As I write this, reflecting on the last 12 months, I find myself thinking back to time spent at ANESTHESIOLOGY® 2021 in San Diego. In some ways, this event represented to me the culmination of another challenging year in both the medical and personal lives of anesthesiology residents among the ongoing burdens of a worldwide pandemic, increased workload in the face of health care shortages of both staff and supplies, and threats to the integrity of the title “anesthesiologist” as referring to physicians only. Despite these challenges, we have seen our share of successes, and there is hope for a bright future. I was fortunate to have the opportunity to attend the ASA annual meeting, and I don't think I was alone in the feeling of relief to be able to have an in-person event and sharing in more than a hint of optimism that seemed to permeate through the convention center.
At the opening keynote lecture, historian and biographer Doris Kearns Goodwin (interviewed by ASA Immediate Past President Beverly Philip, MD, FACA, FASA) drew from her work on the great American presidents of the past and the various traits that were characteristic of their ability to lead through challenging circumstances. She is an excellent storyteller, whose accomplishments permit her to casually name drop the people she's spent time with, including helping Lyndon B. Johnson write his memoirs, exploring the history of the White House with Hillary Clinton while staying the night, and as a guest on “The Late Show with Stephen Colbert”. Hearing her talk about the successes reached by these leaders in the face of overwhelming adversity and on the ashes of failures and shortcomings left me with hope that we will see improvements in the quality of our work and lives if we continue to fight for it. My grandmother in the United Kingdom, while reflecting on the ways the COVID pandemic has impacted her life in London, recently told me, “You know, I think World War II was worse.” I was hit with what previous generations have had to endure and how things did, eventually, get better. Though not without great effort and, of course, time.
The ASA Resident Component House of Delegates also met in San Diego and addressed some other issues facing the specialty. Dr. William McDade, Chief Diversity and Inclusion Officer at the ACGME, spoke to the delegates about issues in graduate medical education pertaining to the lack of diversity in anesthesiology residency programs and in the field as a whole. This is not a particularly new or isolated issue. Anesthesiologist-scientist James Eisenach, MD, delivered the John W. Severinghaus Lecture and, after his first few slides, pointed out that they featured “many old white men.” He was speaking of the figures who laid the foundations of anesthesia research into which he grew his career and remarked on the systemic barriers in academic medicine that produced such disparities in our specialty. Dr. Eisenach unabashedly admitted, “I should have done better.” We can do better. As Dr. McDade reinforced, residents need to support the principles of diversity, equity, and inclusion by learning about ally-ship and disparities in medicine, making efforts to garner interest in anesthesiology among individuals of diverse backgrounds at national meetings and medical student societies, and by gaining a seat on residency selection committees. Barriers to medical school matriculation also undoubtedly play a role in this, but we can do our part.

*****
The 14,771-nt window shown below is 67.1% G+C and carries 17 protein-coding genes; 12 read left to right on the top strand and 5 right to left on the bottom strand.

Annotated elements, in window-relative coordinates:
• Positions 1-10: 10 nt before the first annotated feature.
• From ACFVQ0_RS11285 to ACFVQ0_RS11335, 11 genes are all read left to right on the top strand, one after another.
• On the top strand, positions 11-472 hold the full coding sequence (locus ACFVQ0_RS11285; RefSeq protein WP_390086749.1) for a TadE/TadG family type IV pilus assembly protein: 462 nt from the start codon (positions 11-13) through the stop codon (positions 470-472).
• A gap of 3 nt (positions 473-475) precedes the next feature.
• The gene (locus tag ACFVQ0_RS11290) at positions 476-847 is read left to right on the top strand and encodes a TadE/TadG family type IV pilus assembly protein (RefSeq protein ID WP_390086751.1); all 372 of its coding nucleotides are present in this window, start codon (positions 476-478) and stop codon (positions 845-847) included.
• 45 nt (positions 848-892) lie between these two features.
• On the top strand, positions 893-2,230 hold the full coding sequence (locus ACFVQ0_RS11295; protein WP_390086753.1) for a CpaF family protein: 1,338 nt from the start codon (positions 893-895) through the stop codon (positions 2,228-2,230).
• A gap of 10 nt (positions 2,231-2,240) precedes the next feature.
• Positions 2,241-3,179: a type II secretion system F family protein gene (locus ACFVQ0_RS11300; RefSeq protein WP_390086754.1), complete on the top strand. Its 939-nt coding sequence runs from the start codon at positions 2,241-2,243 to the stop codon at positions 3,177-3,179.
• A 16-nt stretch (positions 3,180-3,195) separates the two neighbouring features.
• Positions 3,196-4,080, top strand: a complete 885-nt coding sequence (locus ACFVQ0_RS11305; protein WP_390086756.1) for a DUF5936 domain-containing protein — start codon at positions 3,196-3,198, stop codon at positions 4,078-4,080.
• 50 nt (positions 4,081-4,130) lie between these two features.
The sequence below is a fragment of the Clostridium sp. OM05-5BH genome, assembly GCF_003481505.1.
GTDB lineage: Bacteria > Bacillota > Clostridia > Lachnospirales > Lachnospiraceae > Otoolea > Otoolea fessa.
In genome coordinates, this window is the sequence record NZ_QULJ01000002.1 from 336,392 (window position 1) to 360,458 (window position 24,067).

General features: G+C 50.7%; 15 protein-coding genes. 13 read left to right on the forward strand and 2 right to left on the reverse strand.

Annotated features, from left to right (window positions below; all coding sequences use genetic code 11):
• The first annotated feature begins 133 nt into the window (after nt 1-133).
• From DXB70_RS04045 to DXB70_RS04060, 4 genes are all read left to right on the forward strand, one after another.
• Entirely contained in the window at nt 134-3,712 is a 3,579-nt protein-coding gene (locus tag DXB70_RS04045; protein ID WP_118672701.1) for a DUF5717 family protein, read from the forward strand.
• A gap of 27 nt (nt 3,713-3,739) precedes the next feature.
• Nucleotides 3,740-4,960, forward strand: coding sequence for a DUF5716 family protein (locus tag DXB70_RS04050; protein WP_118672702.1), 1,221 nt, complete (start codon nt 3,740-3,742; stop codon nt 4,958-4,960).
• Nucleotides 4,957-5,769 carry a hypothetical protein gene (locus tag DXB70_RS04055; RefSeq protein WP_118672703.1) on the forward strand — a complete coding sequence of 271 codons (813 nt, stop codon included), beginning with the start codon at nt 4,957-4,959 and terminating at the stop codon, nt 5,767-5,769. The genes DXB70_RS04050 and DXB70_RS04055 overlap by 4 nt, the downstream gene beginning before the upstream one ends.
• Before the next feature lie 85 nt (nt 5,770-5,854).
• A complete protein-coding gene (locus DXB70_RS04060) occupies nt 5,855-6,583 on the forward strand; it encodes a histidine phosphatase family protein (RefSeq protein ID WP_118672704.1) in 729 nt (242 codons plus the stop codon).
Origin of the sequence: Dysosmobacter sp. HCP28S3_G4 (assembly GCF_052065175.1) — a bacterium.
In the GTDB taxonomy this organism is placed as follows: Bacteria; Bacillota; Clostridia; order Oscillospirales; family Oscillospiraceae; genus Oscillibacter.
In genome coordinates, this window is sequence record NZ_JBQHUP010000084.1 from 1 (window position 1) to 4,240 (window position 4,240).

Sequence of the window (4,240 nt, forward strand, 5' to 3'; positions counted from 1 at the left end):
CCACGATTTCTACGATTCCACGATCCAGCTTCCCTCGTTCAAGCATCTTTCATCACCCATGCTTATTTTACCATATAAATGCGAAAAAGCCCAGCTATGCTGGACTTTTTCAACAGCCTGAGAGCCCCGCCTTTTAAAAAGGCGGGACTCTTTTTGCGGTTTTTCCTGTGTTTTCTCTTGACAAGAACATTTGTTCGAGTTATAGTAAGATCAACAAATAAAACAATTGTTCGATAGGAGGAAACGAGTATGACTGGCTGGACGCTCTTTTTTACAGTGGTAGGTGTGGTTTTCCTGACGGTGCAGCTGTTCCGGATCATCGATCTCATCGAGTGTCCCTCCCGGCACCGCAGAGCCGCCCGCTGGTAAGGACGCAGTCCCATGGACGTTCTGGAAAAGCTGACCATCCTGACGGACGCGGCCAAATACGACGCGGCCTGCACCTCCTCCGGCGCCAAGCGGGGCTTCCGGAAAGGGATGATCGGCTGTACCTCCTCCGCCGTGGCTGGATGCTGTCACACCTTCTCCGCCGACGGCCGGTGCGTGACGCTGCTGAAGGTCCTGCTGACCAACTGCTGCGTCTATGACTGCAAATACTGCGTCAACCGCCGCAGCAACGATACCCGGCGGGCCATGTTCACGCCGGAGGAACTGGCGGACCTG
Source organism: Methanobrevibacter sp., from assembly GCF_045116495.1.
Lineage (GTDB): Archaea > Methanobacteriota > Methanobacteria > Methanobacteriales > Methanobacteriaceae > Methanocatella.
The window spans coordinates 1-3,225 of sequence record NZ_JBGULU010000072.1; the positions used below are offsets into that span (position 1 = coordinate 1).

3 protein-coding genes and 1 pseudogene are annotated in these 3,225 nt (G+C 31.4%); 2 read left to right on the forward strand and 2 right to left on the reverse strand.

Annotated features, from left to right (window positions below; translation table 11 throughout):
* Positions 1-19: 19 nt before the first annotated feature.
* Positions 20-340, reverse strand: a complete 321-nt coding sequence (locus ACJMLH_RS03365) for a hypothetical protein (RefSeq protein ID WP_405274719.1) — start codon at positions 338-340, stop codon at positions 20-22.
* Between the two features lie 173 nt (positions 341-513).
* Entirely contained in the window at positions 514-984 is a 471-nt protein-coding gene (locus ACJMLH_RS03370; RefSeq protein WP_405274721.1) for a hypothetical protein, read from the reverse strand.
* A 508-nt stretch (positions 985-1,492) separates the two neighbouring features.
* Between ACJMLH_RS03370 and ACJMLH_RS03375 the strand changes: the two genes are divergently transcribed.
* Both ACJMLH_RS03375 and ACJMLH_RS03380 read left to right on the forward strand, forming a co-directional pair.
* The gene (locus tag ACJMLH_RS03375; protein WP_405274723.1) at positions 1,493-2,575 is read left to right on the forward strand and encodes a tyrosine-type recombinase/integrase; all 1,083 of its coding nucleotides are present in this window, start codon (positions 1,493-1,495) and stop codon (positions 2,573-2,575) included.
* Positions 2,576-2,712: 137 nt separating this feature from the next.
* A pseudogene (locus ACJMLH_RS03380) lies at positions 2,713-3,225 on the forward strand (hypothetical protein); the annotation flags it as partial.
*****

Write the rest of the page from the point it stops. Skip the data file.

The House of Delegates meeting also honored the residency programs with 100% ASAPAC contribution records. Anesthesiologists and anesthesiology residents need voices advocating for them to ensure our success as a specialty, not just today but for the coming decades. Most of us have neither the time nor desire to actively participate in politics and advocacy – but those who do so need our support. Don't reflexively delete the emails that will almost automatically contact your member of Congress for you. It will typically take less than five minutes to enter your district and send that message. It is a great time to be completing a residency in anesthesiology, and graduates are entering a market where their services are desperately needed and good jobs are not hard to come by. But issues such as who gets to call themselves an anesthesiologist, independent practice for CRNAs, and the 33% Problem will not get better on their own, and they will affect our ability to practice how we want (and how our patients deserve). We need to support those advocating for us.
I enter my last term as a member of the ASA Resident Component Governing Council at the same time as I work through my final year of residency training. When I attempt to understand the landscape into which I will enter fellowship and practice, I know there are hurdles and uncertainty facing me and my colleagues. Yet I think there is reason for optimism. I saw it in the excitement at returning for an in-person annual meeting. I saw it in the future leaders of the field presenting their posters and speaking at the Resident Component House of Delegates meeting and in the energy of the medical students and residents as they mingled with future employers and industry leaders at the kickoff mixer. I see it in the voices of the residents who authored articles and opinion pieces for this column. It's in the newly elected Resident Component Governing Council leadership and it's in my co-residents and the aspiring residents whose applications I'm sifting through as we enter interview season. Let's not be blinded by optimism (unlikely), but rather let it guide and support us through the next year of challenges, obstacles, failures, and successes.